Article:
A song and prayer for rain on a hot spring day in Ojai

In the first chapter of the climate book that caught the imagination of The Guardian (and myself), called This Changes Everything, Naomi Klein argues that we are entering an era of climate change cognitive dissonance:

Meanwhile, each supercharged natural disaster produces new irony-laden snapshots of a climate increasingly inhospitable to the very industries most responsible for its warming. Like the 2013 historic floods in Calgary that forced the head offices of the oil companies mining the Alberta tar sands to go dark and send their employees home, while a train carrying flammable petroleum products teetered on the edge of a disintegrating rail bridge. Or the drought that hit the Mississippi River one year earlier, pushing water levels so low that barges loaded with oil and coal were unable to move for days, while they waited for the Army Corps of Engineers to dredge a channel (they had to appropriate funds allocated to rebuild from the previous year’s historic flooding along the same waterway). Or the coal-fired power plants in other parts of the country that were temporarily shut down because the waterways that they draw on to cool their machinery were either too hot or too dry (or, in some cases, both).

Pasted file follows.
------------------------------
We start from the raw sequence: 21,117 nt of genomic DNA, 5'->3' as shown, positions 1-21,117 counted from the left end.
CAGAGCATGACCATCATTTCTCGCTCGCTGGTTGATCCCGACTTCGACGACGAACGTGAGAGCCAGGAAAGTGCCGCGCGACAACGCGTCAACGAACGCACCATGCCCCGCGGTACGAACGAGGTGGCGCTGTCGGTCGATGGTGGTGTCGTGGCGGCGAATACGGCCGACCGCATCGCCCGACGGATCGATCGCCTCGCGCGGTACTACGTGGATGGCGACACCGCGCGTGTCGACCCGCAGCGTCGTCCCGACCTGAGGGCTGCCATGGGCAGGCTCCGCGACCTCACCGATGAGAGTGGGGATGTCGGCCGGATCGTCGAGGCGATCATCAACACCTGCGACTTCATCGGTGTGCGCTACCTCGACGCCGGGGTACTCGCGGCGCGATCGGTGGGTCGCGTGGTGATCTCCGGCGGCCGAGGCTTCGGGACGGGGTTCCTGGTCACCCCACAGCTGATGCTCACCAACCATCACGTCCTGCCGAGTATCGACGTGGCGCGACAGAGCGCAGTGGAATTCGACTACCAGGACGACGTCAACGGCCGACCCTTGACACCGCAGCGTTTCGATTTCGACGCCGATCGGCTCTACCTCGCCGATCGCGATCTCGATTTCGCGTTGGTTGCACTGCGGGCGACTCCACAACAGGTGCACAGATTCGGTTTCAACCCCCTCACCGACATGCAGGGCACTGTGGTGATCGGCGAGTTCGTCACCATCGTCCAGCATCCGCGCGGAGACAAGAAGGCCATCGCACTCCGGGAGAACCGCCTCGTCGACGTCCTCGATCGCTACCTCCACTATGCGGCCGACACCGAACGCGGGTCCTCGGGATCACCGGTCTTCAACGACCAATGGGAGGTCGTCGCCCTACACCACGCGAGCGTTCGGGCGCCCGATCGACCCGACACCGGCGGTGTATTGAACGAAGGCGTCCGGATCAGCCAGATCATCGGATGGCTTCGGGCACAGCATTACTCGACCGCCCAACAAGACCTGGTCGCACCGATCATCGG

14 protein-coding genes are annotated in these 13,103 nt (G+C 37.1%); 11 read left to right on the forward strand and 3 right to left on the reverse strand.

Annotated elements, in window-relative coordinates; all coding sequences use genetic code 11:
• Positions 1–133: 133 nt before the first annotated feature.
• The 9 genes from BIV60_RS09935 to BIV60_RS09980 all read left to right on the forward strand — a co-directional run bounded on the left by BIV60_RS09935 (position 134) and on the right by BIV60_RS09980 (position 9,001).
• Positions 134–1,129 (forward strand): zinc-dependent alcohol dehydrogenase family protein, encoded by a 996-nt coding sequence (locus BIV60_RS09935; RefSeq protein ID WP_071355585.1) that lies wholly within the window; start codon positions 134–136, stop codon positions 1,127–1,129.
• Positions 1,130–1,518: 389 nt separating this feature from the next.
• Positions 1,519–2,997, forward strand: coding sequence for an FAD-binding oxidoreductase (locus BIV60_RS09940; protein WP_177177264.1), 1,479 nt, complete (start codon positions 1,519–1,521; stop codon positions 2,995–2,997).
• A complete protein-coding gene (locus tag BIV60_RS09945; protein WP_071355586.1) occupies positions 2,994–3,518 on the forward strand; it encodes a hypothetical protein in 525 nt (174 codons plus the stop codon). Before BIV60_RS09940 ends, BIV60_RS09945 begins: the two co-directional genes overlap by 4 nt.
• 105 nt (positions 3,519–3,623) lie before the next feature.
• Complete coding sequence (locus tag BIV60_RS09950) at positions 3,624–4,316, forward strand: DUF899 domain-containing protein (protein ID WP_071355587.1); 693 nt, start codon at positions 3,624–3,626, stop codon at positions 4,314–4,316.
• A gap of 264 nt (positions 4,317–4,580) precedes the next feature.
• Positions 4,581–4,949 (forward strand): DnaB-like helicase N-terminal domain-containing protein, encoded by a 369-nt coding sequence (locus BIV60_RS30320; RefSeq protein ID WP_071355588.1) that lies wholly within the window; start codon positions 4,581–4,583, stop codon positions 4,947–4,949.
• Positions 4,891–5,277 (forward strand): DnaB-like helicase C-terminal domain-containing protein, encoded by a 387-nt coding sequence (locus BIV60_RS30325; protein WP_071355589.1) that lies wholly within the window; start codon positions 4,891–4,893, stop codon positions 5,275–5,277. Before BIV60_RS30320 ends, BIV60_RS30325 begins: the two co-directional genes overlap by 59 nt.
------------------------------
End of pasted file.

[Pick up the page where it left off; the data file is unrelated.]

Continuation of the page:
Living with this kind of cognitive dissonance is simply part of being alive in this jarring moment in history, when a crisis we have been studiously ignoring is hitting us in the face—and yet we are doubling down on the stuff that is causing the crisis in the first place.

Another example of this cognitive dissonance:, but without the industrial irony: a rain prayer from a native elder, Julie Tumamait, on a record-setting day of heat in SoCal. Yes it reached 94 degrees on March 14 in Ojai, and yet indefatigable Tumamait and her brother Pat and many supporters and even a Shinto priest connected to the Ojai Foundation came out to a local park to pray for rain, each according to their own tradition:

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What was touching about the song and prayer to me was "the ask" for water for our streams and rivers, for our "winged people and rooted people and finned people," for lizards and men and women and birds and all creatures alike, so that we all could have a drink. Not just human municipalities, farmers, and homeowners, but for all those who live on and about and in the land itself.  

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